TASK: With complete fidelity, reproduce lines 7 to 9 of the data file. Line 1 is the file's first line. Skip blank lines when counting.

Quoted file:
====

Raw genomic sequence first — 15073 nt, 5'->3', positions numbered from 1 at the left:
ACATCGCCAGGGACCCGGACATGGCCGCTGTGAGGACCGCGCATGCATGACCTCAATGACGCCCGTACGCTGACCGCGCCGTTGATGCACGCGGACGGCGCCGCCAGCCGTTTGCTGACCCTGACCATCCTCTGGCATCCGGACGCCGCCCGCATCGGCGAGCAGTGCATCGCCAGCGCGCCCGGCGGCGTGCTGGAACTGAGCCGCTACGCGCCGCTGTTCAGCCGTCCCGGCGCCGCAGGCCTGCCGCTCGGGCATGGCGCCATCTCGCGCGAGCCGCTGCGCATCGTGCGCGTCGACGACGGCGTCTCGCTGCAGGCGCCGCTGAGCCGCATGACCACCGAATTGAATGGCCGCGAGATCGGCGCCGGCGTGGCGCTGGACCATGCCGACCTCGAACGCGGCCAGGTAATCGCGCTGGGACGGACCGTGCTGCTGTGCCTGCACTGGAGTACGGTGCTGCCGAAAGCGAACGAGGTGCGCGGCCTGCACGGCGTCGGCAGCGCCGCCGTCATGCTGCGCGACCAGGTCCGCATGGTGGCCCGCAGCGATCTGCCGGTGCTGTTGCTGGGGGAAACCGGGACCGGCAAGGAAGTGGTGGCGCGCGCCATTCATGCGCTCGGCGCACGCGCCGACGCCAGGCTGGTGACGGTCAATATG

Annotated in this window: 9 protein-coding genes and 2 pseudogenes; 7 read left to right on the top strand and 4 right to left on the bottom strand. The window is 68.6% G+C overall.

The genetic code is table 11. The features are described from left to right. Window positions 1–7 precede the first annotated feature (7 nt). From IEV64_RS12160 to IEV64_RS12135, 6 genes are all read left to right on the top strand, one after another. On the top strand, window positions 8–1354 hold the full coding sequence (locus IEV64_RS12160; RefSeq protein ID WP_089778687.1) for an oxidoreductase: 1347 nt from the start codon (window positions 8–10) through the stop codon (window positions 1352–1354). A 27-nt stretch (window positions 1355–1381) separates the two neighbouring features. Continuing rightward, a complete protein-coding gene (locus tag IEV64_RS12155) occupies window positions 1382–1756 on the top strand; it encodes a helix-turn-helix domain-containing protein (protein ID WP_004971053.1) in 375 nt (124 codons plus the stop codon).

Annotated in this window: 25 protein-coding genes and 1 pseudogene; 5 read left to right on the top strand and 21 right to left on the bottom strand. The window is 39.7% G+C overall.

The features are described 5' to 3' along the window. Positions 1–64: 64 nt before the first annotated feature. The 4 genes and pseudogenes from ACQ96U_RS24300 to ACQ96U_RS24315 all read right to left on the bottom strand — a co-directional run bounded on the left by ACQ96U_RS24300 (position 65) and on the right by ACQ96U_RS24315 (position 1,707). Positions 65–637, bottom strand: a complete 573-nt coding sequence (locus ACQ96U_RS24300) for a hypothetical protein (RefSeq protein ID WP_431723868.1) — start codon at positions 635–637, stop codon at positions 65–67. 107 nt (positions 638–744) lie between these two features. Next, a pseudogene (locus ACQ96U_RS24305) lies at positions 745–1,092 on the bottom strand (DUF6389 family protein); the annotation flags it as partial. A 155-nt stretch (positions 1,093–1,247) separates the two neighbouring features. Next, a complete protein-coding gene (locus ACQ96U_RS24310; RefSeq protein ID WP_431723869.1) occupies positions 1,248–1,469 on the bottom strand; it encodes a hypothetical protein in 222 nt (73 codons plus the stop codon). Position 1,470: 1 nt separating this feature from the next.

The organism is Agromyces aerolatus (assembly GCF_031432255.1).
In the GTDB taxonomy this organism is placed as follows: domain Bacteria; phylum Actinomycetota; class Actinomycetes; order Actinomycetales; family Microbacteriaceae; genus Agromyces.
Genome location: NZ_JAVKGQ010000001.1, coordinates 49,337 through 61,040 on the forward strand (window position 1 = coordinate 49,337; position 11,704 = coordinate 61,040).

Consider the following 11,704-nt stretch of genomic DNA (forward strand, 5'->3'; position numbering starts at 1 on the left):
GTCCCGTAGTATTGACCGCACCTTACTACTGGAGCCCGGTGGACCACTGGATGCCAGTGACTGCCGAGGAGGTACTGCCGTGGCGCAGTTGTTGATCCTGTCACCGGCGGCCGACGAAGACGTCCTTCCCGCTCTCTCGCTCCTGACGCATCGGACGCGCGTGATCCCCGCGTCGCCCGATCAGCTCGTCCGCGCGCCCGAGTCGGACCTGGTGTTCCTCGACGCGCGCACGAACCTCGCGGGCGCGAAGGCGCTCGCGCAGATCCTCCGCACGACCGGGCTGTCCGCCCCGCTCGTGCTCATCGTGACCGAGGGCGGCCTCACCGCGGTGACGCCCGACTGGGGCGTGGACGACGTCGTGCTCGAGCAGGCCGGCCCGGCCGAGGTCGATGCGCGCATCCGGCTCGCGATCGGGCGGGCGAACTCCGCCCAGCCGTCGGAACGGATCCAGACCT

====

The organism is Agromyces aerolatus (assembly GCF_031432255.1).
In the GTDB taxonomy this organism is placed as follows: domain Bacteria; phylum Actinomycetota; class Actinomycetes; order Actinomycetales; family Microbacteriaceae; genus Agromyces.
Genome location: NZ_JAVKGQ010000001.1, coordinates 49,337 through 61,040 on the forward strand (window position 1 = coordinate 49,337; position 11,704 = coordinate 61,040).